By the twenty-fifth day of the siege, the proud walls of Rondinburg were crumbling. Those architectural giants who had denied the assailants passage, like cliffs bestaying the thundering breakers, were falling beneath tools of human construction. Those men whose arrows shattered against them and whose ladders toppled over when attempting to mount them; these men, by a machine of their own construction, a catapult, were turning to rubble those colossal bulwarks. As water wears away stones, so did these engines wear away the strength of Rondinburg. All that remained was for the destructive breakers to surge over the breached cliffs and flood the mainland, to flood every habitation and wipe away every living thing. For the men of Rondinbug, though their hearts plummeted, they gripped their swords a little tighter and kept their stations, knowing that if death was their calling, it was their duty. In one location, at the front of the city near the main gate, the Earl had focused the main force of his catapults. Under their barrage, the wall there had crumbled nearly to the ground.
As the sun nestled in its peak, Sir Aldren stood upon the ramparts beside one of the smaller breaches in the wall. He was looking blankly before him out across the plain where the besiegers hustled. With a face that indicated brooding and a mood repressed, but vaguely despondent, he held his own silent contemplation. After a time his squire, Destin, joined him and together they watched the forces of Galldenborough hurrying about in preparation for some new assault. The presence of Destin seemed to change Aldren’s demeanor, and if bad odds were his wine, he had drunk his fill and his tongue was loosed. “It is a cruel destiny that I have inherited,” he muttered.
Destin turned to him in surprise. “I should think you are favored, having good men and a noble cause.”
Sir Aldren rose from his leaning position against the wall. He breathed deeply. “You do not know the full of my history.”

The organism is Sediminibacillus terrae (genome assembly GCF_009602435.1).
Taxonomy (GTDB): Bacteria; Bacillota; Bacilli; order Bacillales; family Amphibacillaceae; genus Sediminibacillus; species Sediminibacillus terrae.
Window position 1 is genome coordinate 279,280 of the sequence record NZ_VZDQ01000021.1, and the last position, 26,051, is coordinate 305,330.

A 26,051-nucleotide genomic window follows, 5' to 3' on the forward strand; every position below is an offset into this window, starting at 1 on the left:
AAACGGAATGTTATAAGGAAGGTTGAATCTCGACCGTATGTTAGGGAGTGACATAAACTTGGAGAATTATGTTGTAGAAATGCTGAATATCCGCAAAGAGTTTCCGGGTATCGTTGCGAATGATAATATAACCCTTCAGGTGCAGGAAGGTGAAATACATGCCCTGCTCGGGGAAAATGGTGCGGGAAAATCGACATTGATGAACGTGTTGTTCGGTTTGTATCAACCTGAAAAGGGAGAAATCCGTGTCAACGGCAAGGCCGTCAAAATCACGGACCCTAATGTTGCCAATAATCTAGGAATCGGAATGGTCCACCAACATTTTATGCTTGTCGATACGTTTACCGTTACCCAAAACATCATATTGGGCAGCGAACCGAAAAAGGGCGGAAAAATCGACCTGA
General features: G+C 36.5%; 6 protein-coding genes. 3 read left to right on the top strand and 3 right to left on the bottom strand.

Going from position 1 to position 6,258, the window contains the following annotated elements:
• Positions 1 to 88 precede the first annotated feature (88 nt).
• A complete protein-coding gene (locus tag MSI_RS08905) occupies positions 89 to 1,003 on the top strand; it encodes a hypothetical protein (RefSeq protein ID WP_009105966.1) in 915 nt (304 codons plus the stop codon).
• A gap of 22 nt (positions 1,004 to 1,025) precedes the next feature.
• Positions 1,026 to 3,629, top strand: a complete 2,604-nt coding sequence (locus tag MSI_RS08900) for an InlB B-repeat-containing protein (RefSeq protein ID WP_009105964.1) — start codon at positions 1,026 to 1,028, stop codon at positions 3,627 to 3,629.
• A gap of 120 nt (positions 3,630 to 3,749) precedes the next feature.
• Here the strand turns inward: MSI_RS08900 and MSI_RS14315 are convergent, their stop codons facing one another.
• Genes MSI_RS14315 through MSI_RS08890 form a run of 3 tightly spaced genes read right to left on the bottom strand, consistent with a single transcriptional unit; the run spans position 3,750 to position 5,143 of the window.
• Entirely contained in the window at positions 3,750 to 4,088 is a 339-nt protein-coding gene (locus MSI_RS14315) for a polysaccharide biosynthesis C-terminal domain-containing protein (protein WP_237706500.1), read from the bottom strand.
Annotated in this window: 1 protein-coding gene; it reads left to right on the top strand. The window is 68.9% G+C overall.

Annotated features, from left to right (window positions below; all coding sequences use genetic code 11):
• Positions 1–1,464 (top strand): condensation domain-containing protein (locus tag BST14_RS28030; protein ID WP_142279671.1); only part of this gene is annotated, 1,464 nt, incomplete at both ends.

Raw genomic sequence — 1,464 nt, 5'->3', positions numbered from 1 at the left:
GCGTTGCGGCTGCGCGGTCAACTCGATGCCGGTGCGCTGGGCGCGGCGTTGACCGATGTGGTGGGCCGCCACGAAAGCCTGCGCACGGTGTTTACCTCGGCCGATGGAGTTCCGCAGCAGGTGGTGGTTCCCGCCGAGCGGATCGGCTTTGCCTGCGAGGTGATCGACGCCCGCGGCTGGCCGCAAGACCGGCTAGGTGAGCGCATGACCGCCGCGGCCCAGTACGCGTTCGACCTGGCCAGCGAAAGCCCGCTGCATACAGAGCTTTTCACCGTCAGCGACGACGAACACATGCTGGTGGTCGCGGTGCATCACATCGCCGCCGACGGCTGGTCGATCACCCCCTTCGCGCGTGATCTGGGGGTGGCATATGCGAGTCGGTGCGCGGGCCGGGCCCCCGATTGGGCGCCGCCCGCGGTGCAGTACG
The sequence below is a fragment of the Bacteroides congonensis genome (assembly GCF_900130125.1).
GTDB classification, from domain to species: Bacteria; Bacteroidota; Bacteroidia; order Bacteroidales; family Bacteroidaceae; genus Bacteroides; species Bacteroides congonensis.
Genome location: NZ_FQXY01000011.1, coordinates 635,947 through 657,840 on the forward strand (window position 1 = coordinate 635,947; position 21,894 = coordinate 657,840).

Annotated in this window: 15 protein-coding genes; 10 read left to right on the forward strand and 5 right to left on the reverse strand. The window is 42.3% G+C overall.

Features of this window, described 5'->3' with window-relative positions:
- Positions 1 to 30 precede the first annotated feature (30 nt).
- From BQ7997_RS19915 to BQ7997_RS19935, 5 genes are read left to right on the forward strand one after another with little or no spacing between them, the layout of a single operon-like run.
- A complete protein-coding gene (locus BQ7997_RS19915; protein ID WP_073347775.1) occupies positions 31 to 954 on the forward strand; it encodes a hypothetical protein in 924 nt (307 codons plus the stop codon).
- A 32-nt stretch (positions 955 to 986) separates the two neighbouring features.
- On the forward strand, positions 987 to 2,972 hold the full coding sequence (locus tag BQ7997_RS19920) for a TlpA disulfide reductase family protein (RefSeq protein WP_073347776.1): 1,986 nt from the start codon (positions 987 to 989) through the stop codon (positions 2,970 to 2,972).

Destin raised an eyebrow. “I know that you underwent many battles in the war we of the Brinean lands fought against the empire of Argaloth before they were defeated. I have heard many stories from the time.”
“Aye, but you do not know of my history with the Earl.”
“You have known the Earl?”
“More than known him. In the first battle of that war, the battle of Layrdith river, both he and I were knighted together, foremost among all the young men in valor and service. We were friends then.” As he spoke, Sir Aldren compressed his lips bitterly. “He was both fierce and noble then, not so renowned as I, but a great warrior nonetheless. In those days he was as I, for we both fought bravest in desperate odds. As the war stretched on though, he began to change. When we were knighted, he had not yet become an earl, but then his father died and he took over the position. From then on, the Earl grew less and less prone to the fight and was often late to join in battle, allowing others to fight the foe alone. His forces grew in number and his power expanded, but his once generous behavior faded slowly away until he was only left with courtesy – a behavior any man may show if it benefits him. Now he even comes against me, once his fellow.”
A long period of silence followed after which Destin spoke. “I see. It had puzzled me how the Earl could come to betray his neighbors.”